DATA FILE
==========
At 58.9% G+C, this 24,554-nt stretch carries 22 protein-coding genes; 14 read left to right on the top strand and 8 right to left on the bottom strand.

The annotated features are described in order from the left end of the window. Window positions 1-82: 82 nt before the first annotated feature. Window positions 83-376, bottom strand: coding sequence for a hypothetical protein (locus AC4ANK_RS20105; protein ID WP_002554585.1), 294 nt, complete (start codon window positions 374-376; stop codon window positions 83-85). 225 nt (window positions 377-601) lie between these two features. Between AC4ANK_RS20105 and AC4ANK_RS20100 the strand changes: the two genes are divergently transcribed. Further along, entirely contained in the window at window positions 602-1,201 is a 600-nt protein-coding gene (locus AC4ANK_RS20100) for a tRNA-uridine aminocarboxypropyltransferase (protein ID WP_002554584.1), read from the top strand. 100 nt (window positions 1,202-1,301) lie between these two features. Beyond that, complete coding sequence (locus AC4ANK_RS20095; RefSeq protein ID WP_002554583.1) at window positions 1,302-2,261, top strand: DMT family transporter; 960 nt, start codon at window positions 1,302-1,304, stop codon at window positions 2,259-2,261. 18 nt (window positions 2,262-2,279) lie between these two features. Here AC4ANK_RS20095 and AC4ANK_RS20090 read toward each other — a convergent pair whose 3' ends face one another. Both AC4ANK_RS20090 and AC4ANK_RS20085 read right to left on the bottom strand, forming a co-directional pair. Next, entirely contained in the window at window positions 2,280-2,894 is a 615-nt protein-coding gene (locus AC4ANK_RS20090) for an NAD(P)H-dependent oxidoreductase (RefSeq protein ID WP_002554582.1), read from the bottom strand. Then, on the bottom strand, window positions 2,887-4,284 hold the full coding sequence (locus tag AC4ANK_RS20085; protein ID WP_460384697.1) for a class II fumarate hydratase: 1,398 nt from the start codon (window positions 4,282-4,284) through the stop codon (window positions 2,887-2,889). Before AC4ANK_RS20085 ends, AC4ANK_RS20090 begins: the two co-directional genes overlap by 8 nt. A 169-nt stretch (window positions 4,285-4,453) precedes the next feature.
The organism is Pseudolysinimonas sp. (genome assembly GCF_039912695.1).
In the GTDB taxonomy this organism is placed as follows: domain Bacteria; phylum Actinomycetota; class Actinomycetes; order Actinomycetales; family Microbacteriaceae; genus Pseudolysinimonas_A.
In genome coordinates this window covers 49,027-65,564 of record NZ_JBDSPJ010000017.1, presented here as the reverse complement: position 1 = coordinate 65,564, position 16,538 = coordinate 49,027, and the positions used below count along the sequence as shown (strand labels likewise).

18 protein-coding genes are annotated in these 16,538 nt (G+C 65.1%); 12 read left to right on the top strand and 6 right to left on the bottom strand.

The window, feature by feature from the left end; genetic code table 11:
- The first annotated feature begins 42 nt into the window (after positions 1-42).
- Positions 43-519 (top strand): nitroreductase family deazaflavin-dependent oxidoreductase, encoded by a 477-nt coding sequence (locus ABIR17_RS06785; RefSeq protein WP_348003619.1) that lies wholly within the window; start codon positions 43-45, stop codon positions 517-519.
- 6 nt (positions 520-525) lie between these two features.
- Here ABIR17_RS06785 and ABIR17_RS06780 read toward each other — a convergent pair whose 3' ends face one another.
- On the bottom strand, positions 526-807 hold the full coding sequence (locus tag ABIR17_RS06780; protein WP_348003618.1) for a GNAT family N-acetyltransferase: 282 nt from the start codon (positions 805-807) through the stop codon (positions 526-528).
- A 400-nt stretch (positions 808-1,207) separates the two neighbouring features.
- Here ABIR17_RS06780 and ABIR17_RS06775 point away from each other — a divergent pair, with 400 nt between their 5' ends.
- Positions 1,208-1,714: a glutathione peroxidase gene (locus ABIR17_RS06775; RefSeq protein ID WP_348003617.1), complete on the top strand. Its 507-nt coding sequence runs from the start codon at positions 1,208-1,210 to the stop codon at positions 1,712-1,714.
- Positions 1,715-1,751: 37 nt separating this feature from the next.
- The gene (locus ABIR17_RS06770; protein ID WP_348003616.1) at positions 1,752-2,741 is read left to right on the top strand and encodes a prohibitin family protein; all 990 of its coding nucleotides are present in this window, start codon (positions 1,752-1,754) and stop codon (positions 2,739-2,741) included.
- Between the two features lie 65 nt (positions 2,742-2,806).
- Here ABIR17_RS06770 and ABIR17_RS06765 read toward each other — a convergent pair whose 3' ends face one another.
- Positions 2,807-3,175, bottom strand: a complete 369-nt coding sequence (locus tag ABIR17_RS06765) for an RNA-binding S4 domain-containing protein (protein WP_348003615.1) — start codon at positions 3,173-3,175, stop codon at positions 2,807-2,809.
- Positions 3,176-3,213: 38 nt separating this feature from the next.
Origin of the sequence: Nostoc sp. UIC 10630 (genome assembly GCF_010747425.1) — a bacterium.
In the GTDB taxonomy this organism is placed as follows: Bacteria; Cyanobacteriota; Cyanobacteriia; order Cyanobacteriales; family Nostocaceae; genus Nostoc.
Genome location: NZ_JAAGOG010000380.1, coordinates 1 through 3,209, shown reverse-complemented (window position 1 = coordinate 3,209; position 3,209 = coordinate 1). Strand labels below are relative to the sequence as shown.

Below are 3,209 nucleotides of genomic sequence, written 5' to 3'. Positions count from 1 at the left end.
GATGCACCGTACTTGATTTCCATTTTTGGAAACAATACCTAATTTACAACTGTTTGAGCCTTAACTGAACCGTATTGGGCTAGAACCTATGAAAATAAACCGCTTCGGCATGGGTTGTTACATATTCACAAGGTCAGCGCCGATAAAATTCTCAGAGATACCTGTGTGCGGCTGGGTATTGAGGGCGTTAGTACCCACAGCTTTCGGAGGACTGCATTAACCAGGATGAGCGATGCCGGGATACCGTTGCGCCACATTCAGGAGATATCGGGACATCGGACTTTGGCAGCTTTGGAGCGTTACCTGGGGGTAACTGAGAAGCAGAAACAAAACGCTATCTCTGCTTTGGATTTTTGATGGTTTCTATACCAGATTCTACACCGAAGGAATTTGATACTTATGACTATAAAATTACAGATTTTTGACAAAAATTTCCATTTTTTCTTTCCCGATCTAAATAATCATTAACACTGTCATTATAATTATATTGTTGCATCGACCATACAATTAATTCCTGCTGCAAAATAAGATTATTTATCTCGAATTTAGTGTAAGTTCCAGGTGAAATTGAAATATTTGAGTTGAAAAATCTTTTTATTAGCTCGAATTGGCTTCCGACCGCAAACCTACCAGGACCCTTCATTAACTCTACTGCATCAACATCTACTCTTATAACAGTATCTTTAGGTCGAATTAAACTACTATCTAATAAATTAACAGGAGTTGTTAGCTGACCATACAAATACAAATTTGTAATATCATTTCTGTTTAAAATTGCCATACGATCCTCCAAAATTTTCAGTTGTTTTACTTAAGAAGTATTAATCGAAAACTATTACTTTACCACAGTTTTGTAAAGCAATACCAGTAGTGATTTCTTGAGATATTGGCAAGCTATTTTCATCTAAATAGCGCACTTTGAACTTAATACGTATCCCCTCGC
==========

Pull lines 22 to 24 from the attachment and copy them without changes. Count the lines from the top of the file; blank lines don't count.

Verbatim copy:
Origin of the sequence: Nostoc sp. UIC 10630 (genome assembly GCF_010747425.1) — a bacterium.
In the GTDB taxonomy this organism is placed as follows: Bacteria; Cyanobacteriota; Cyanobacteriia; order Cyanobacteriales; family Nostocaceae; genus Nostoc.
Genome location: NZ_JAAGOG010000380.1, coordinates 1 through 3,209, shown reverse-complemented (window position 1 = coordinate 3,209; position 3,209 = coordinate 1). Strand labels below are relative to the sequence as shown.